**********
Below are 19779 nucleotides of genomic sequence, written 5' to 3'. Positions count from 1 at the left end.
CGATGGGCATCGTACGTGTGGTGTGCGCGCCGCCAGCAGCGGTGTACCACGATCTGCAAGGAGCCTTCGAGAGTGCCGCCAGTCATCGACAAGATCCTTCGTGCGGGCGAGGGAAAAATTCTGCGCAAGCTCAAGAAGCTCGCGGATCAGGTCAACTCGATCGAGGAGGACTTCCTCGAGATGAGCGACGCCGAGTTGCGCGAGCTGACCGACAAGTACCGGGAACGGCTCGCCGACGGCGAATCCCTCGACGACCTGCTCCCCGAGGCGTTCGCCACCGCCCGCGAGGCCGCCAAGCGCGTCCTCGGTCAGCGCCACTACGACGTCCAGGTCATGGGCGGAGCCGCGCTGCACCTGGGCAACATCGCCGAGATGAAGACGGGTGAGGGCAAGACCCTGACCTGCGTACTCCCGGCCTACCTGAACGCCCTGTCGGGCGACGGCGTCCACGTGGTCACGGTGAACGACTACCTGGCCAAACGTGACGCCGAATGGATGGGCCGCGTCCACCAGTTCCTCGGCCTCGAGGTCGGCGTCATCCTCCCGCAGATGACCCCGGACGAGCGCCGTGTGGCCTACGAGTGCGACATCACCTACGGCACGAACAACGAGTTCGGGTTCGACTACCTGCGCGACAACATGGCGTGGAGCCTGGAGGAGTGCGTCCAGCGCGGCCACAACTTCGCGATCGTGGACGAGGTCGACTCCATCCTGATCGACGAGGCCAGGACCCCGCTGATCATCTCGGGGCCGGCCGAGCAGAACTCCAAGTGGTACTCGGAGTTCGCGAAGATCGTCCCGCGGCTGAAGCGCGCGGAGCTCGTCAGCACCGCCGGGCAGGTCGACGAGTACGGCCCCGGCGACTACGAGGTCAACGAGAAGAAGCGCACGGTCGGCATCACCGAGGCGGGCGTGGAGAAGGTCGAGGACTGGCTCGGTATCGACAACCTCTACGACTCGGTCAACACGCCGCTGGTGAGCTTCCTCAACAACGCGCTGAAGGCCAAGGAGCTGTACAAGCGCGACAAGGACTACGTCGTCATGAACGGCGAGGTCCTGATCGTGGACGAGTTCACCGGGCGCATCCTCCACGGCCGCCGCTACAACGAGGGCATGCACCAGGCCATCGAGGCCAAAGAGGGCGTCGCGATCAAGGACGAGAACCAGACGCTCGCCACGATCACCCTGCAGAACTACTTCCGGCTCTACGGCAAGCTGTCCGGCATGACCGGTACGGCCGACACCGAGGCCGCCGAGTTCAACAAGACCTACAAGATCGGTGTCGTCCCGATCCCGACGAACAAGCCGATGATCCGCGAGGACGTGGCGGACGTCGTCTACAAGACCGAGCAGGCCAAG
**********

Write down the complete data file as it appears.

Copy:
Below are 19779 nucleotides of genomic sequence, written 5' to 3'. Positions count from 1 at the left end.
CGATGGGCATCGTACGTGTGGTGTGCGCGCCGCCAGCAGCGGTGTACCACGATCTGCAAGGAGCCTTCGAGAGTGCCGCCAGTCATCGACAAGATCCTTCGTGCGGGCGAGGGAAAAATTCTGCGCAAGCTCAAGAAGCTCGCGGATCAGGTCAACTCGATCGAGGAGGACTTCCTCGAGATGAGCGACGCCGAGTTGCGCGAGCTGACCGACAAGTACCGGGAACGGCTCGCCGACGGCGAATCCCTCGACGACCTGCTCCCCGAGGCGTTCGCCACCGCCCGCGAGGCCGCCAAGCGCGTCCTCGGTCAGCGCCACTACGACGTCCAGGTCATGGGCGGAGCCGCGCTGCACCTGGGCAACATCGCCGAGATGAAGACGGGTGAGGGCAAGACCCTGACCTGCGTACTCCCGGCCTACCTGAACGCCCTGTCGGGCGACGGCGTCCACGTGGTCACGGTGAACGACTACCTGGCCAAACGTGACGCCGAATGGATGGGCCGCGTCCACCAGTTCCTCGGCCTCGAGGTCGGCGTCATCCTCCCGCAGATGACCCCGGACGAGCGCCGTGTGGCCTACGAGTGCGACATCACCTACGGCACGAACAACGAGTTCGGGTTCGACTACCTGCGCGACAACATGGCGTGGAGCCTGGAGGAGTGCGTCCAGCGCGGCCACAACTTCGCGATCGTGGACGAGGTCGACTCCATCCTGATCGACGAGGCCAGGACCCCGCTGATCATCTCGGGGCCGGCCGAGCAGAACTCCAAGTGGTACTCGGAGTTCGCGAAGATCGTCCCGCGGCTGAAGCGCGCGGAGCTCGTCAGCACCGCCGGGCAGGTCGACGAGTACGGCCCCGGCGACTACGAGGTCAACGAGAAGAAGCGCACGGTCGGCATCACCGAGGCGGGCGTGGAGAAGGTCGAGGACTGGCTCGGTATCGACAACCTCTACGACTCGGTCAACACGCCGCTGGTGAGCTTCCTCAACAACGCGCTGAAGGCCAAGGAGCTGTACAAGCGCGACAAGGACTACGTCGTCATGAACGGCGAGGTCCTGATCGTGGACGAGTTCACCGGGCGCATCCTCCACGGCCGCCGCTACAACGAGGGCATGCACCAGGCCATCGAGGCCAAAGAGGGCGTCGCGATCAAGGACGAGAACCAGACGCTCGCCACGATCACCCTGCAGAACTACTTCCGGCTCTACGGCAAGCTGTCCGGCATGACCGGTACGGCCGACACCGAGGCCGCCGAGTTCAACAAGACCTACAAGATCGGTGTCGTCCCGATCCCGACGAACAAGCCGATGATCCGCGAGGACGTGGCGGACGTCGTCTACAAGACCGAGCAGGCCAAG